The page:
post office

Town Tuesday: Twin Chimneys 1768

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Another one of Hillsborough’s oldest homes. ~Vic

Twin Chimneys Image One
Photo Credit: Library of Congress
Historic American Buildings Survey
February 1965

Twin Chimneys, so named for the paired chimneys in each gable end, is sited on a hill on West King Street, directly across from the Colonial Inn and the Parks-Richmond House […]. An iron gate from Stewart Iron Works in Cincinnati, Ohio, separates the house from the pedestrian traffic of the sidewalk. [It] is reputedly a pre-Revolutionary house, however, the exact date of construction is not known. It is important to note that a house is sited at the exact location on the 1768 Sauthier Map of Hillsborough but, it cannot be assumed that the houses are the same.

Twin Chimneys Image Two
05-20-2019
Twin Chimneys Image Three
07-14-2020
Twin Chimneys Gate Image Four
Left side gate.
Photo Credit: Pinterest

This is a most delightful old house, with four huge chimneys and a second-floor balcony, from which a view of the busy thoroughfare, King Street, may have been enjoyed down through the years. The lot on which it stands was once owned by Edmund Fanning.

It is interesting to know that this house was the setting for the old romantic novel, “Joscelyn Cheshire.” According to the story, the heroine concealed her lover in the attic to protect him from Cornwallis’ army. The house served at one time as Hillsborough’s Post Office.

Archibald DeBow Murphey was a North Carolina politician known as the “Father of Education” in his state for his proposals that benefited public works and public education. [Murphey] died at Twin Chimneys in Hillsborough on February 1, 1832. He is buried at the Presbyterian Church […]. The town of Murphy, North Carolina (despite its spelling) was named after him.

Additional Information & Sources:
Twin Chimneys Photos (Library of Congress)
National Register of Historic Places Inventory (PDF) (North Carolina Department of Cultural Resources)
Twin Chiimneys (Open Orange NC)
Joscelyn Cheshire Full Text (Project Gutenberg)

Twin Chimneys Image Five
06-22-2018

Scoop Saturday: Iowa Man Receives 33 Year Old Postcard

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Elizabeth Kay Postal Box Unsplash Image One
Photo Credit: Elizabeth Kay on Unsplash

An Iowa man, who received a postcard from his sister, said he was surprised to note the card had been mailed in 1987. Paul Willis, a hog farmer in Thornton, said a postcard appeared in his mailbox, recently, from his sister, Annie Lovell […]. [H]e soon noticed the card bore a picture of Lovell on a Grand Canyon hike in 1987 and a San Francisco postmark from December of that same year.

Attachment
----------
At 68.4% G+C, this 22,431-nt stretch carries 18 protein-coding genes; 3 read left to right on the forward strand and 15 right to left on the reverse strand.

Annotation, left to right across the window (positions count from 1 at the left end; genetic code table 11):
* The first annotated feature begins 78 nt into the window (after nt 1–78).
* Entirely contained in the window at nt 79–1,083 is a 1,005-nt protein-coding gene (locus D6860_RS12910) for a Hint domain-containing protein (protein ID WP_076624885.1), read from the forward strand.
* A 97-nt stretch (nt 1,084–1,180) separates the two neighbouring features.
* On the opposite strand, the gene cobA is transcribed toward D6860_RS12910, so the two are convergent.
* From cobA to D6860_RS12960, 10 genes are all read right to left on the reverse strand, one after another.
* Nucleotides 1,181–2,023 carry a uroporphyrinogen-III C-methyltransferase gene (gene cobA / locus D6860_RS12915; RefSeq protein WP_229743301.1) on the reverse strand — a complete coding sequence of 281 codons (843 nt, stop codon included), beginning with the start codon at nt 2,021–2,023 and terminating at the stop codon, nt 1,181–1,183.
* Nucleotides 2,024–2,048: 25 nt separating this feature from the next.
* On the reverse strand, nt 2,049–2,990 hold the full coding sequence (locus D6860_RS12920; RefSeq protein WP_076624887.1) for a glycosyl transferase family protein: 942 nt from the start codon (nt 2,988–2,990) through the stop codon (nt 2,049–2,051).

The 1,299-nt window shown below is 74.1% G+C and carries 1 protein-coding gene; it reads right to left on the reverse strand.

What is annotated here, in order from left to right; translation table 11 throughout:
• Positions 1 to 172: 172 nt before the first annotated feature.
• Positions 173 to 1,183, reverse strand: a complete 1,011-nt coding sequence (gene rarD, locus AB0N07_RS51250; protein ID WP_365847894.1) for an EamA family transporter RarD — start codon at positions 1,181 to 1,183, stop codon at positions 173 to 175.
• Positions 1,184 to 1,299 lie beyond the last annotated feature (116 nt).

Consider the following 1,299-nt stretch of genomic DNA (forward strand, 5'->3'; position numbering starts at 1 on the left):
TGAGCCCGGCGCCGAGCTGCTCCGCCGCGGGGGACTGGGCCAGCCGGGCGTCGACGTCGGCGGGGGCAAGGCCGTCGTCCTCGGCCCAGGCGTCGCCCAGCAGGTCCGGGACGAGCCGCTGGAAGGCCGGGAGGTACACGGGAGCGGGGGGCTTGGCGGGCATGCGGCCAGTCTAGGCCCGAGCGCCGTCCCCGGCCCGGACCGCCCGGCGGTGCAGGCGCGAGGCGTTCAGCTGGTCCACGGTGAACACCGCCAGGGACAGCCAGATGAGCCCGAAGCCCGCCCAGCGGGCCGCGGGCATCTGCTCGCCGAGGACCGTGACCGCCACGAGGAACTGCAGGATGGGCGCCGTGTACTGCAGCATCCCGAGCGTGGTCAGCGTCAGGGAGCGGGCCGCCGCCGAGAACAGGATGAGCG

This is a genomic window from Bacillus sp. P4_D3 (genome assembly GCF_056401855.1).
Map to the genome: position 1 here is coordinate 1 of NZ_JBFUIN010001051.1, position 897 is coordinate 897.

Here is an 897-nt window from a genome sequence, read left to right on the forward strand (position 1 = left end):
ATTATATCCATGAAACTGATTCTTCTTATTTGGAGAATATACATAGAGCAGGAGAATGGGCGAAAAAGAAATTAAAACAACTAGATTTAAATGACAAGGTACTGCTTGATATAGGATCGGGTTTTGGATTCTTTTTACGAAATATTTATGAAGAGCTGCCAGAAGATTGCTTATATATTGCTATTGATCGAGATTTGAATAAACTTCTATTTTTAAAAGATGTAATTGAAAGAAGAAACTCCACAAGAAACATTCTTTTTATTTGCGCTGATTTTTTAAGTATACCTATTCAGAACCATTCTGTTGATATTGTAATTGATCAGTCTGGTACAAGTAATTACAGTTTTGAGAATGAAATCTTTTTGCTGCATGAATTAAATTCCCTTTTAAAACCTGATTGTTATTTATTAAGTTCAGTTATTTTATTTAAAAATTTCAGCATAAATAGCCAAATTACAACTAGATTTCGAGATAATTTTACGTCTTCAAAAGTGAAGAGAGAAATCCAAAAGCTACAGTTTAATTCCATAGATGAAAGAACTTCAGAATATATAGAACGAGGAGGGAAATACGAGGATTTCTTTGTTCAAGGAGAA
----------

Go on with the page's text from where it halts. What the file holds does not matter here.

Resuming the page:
Willis said the postcard bore a second postmark from April 29 of this year in Des Moines so, he called the post office to see if they had any explanation for the postcard’s tardiness. [An] employee said the postcard may have been discovered while furniture and machines were being moved for cleaning. “She said, ‘Well, the post offices are all going through deep cleaning because of COVID-19…'” Willis [recounted to] the Santa Rosa Press-Democrat.

An Illinois woman experienced a similar incident in July 2019, when a postcard showed up at her home that had been mailed 26 years earlier. Kim Draper said the card was addressed to the previous residents of her Springfield home and, [it] recounted the residents’ father’s travels in Hong Kong.

Ben Hooper
United Press International
May 7, 2020
No Video Clip

Short Piece on Kim Draper

National Postal Worker Day & U.S. Postage Stamp Day

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Postal Worker Day Image One
Image Credit: imagesofpomona.blogspot.com

The 1st of July is a very busy day of celebration for the nation, leading up to Independence Day. It’s National Postal Worker Day, established in 1997 by a Seattle area carrier. I have two high school classmates that are postmen. They both really enjoy it. It can be a tough job, though.

If you are thinking “Neither rain nor sleet nor snow…” or something along those lines, the U.S. Post Office doesn’t have an “official” motto, really. There seems to be a bit of confusion from a modified translation of Herodotus’ quote regarding the courier service of the Persian Empire:

There is nothing in the world which travels faster than the Persian couriers. The whole idea is a Persian invention, and works like this: riders are stationed along the road, equal in number to the number of days the journey takes – a man and a horse for each day. Nothing stops these couriers from covering their allotted stage in the quickest possible time – neither snow, rain, heat, nor darkness. The first, at the end of his stage, passes the dispatch to the second, the second to the third, and so on along the line, as in the Greek torch-race which is held in honour of Hephaestus.

Postage Stamp Day Image Two
Image Credit: the-pa-in-connection.blogspot.com

It’s also U.S. Postage Stamp Day…naturally. The very first postage stamp was issued on July 1, 1847 but, no one seems to know who created the National Day for it. Lost to history, I suppose.

Also celebrated today:
National Creative Ice Cream Flavors Day
National Gingersnap Day

Cheers and enjoy!